Welcome to one of my NonTech Posts. This type of post is targeting a non-developer audience and tries to explain specific Topics on a high-flier level.
As a developer who is writing custom software I am aware that under normal circumstances not many people at my company even know what I am doing. Even less know what I worked or am working on. Most applications just run. They are those little workers inside an organization, which keep a lot of things running.
But sometimes developers like myself get their 5 minutes of fame, when the little workers we build do not behave. For example they produce weird results or are just running slowly without an announcement.
But what causes this behavior? Why can an application have a random and sudden performance breakdown? After all, the instructions have not changed.
Software at it’s core is a complex web of algorithms which work with data structures. Every algorithm has a critical runtime path. The more complex the software is, the more different critical paths you have.
If we boil it down to the essentials you have 2 possible general causes for something in a critical path to experience or cause a performance meltdown:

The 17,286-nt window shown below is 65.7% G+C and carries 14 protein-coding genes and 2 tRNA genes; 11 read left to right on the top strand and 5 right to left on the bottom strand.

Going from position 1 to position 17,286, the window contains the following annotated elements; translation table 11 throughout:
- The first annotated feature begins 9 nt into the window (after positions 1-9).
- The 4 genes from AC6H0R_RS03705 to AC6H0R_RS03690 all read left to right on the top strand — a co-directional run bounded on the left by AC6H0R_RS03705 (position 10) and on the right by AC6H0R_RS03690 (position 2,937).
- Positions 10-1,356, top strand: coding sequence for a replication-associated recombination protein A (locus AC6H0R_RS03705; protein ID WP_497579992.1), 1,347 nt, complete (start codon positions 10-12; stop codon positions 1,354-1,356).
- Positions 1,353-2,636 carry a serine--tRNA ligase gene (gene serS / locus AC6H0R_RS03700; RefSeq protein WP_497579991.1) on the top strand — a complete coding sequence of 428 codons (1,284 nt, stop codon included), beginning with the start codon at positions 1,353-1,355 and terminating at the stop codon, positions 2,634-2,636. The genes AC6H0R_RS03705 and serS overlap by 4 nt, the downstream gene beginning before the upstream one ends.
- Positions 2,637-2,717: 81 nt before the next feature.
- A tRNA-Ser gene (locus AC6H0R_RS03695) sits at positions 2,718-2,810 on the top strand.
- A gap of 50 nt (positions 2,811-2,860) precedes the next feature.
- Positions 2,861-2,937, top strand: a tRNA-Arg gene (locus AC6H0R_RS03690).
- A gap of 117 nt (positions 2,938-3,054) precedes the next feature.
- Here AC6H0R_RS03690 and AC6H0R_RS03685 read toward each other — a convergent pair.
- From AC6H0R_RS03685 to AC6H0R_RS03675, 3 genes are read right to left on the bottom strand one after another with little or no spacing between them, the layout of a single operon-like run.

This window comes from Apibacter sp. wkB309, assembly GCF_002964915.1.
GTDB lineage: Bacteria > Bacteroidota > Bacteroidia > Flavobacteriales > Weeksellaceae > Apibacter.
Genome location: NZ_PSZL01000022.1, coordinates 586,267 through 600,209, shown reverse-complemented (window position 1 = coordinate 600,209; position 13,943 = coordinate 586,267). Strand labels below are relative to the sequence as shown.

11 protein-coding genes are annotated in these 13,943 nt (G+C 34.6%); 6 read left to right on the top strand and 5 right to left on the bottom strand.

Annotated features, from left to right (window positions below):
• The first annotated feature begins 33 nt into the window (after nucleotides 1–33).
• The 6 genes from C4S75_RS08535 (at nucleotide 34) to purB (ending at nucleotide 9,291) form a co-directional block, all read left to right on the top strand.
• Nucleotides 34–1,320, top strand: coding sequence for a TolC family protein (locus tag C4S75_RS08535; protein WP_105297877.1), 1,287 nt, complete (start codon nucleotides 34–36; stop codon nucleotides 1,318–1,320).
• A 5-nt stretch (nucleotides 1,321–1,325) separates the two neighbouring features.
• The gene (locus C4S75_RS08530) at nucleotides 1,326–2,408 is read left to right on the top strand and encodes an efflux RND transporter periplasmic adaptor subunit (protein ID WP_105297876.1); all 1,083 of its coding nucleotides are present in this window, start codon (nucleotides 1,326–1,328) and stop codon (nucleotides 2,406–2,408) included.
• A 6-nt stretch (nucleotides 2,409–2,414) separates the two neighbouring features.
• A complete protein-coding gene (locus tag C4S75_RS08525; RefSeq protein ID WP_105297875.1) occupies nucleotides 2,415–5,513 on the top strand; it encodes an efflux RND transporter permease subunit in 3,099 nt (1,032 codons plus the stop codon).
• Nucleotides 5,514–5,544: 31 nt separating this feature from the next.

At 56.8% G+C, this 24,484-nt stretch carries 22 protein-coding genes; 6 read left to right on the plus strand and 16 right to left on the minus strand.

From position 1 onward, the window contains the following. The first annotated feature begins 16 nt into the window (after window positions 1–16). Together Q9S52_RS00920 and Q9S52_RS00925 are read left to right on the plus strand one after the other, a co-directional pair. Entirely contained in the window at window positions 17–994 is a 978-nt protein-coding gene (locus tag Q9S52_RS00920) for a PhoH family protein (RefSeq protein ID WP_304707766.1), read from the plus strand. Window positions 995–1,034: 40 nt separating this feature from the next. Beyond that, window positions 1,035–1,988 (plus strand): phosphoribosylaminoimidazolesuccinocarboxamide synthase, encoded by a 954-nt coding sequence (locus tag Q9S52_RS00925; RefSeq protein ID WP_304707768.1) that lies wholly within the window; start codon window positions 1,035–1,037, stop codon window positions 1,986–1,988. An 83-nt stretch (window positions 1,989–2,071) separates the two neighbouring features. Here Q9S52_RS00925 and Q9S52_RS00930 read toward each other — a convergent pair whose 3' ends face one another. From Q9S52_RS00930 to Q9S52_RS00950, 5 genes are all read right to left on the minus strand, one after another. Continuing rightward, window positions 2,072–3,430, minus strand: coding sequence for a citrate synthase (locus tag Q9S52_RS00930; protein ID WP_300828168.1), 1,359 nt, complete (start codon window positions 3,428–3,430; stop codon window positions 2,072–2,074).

- It breaks – Every component can either have a hidden bug or a physical defect. Sometimes they just malfunction and your shiny performance tuning efforts get flushed down the toilet.
- The algorithm stops scaling – This is pretty common. Algorithms have a scaling attribute, which describes how the workload of that algorithm develops with a rising amount of data to process. Some scale quite well, having a constant or linear runtime development. Some do not, their runtime development looks more like an exponential curve. If you go beyond the magical point here, you get a performance meltdown.
The first cause can be solved by replacing the malfunctioning hardware or shipping a fix for the bug.
If the second cause was not a result of a bug, it usually means that a partial redesign of the software is required. Please do not try to solve it with temporary assigning more hardware to the application, an exponential runtime curve rises faster than you can even think about new hardware…